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December 12, 2012

The Suwannee Scribbler - A Christmas classic

Live Oak — Sometimes it is amazing where a short, seemingly uneventful train ride will take you.  It can completely change your destiny.   

Take the case of Charlie Pajeau and Bob Pettit.

It was the early 1900s when Charlie and Bob met while commuting to jobs in Chicago, Illinois from nearby Evanston. Considering their backgrounds, it is somewhat surprising the two became friends. After all, Charlie made his living with his hands. He was a stonemason. Bob earned his bread and butter by his wits in the mad house futures market of the Chicago Board of Trade.

No, they didn’t have much in common, except for a couple of important traits; neither appears to have been particularly enamored with his profession and both were willing to take a chance, if the right moment came along. As it turned out, it was Charlie who had that memorable moment.

Inspiration struck as he sat idly watching a group of children playing with a few empty spools of thread and several pencils. With those simple wooden household items, they were making three dimensional creations…and having a ball in the process!

That concept led to Charlie’s garage where “Tinkertoys” became a reality. Bob’s contribution, while perhaps not inspirational, led to the creation of a company---The Toy Tinkerers---that would manufacture Charlie’s invention.

The two fledging entrepreneurs were confident they had a winner on their hands, so much so that they had a display prepared in 1914 for the all-important New York City Toy Fair. Store buyers, however, didn’t give them the time of day. Perhaps it was because the previous year, the hit toy was similar in concept. That was the year Erecter sets first hit the market.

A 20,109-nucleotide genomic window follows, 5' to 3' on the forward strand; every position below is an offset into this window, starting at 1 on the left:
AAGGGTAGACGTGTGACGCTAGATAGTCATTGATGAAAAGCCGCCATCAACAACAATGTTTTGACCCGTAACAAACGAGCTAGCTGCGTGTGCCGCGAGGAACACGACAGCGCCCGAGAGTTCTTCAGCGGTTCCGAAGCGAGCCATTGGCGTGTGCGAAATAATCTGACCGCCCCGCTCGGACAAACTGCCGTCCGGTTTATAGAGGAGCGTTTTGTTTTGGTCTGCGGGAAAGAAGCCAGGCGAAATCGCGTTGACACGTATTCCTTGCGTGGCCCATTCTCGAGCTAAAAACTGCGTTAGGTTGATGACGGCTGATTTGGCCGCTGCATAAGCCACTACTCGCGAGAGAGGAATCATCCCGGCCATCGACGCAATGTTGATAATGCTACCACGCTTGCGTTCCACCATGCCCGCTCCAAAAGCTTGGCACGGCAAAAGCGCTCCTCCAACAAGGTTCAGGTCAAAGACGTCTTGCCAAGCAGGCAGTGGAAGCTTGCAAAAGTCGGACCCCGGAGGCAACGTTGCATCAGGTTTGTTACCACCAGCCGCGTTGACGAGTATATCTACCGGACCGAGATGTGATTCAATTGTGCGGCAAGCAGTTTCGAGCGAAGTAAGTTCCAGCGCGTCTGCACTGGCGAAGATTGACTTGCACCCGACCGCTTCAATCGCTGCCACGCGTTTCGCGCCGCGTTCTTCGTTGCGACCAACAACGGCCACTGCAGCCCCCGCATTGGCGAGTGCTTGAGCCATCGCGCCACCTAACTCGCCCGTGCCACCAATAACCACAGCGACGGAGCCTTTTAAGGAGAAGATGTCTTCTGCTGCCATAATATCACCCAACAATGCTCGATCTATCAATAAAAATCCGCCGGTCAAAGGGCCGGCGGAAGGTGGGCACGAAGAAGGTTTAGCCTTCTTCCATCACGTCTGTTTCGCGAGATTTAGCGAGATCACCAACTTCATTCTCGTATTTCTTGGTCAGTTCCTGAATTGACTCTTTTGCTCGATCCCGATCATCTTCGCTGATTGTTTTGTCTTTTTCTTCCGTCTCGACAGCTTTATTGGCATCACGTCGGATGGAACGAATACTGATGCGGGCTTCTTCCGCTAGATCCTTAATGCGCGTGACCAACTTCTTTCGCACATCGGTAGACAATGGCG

Despite their setback in the Big Apple, Charlie and Bob were undaunted. They were still confident they had a hit toy on their hands. They just had to find a method of marketing it on their own.

So before heading back to the Midwest, Charlie convinced two stores in New York’s Grand Central Train Station to carry the toy in return for very hefty commissions. The deal also included him assembling complex Tinkertoy displays in the windows of the two retailers.

And although there were sales, the toy wasn’t any sensation.

That changed back in Chicago and again Charlie gets the credit.
He approached one of the Windy City’s largest department stores with this plan; stock our company’s product on your shelves before Thanksgiving and I’ll give you an unforgettable Tinkertoy window display. He lived up to his word.  

Charlie had come to understand that selling is often more about the sizzle than the steak. So he hired several “little people,” dressed them in colorful, Santa elf costumes and placed them in a prominent store display window, where they spent the day building Tinkertoy creations.

The display was a hit and within a year, more than a million Tinkertoy sets had been sold.

The Toy Tinkerers Company established by the two-men has disappeared, but the famous product they introduced to the world 98-years-ago is still very much available from toy giant Hasbro. But there is some irony that goes with today’s product. In the first place, unless you pay extra for the “classic wooden” sets, the toy is now made entirely of plastic.   

Then there is the cost. Despite the fact that Tinkertoys are simplistic by today’s standards, it isn’t an inexpensive gift. Believe it or not, the so-called “Classic Construction Set” will tap your wallet for the better part of 250-smackers!   

Jim lives in Live Oak.

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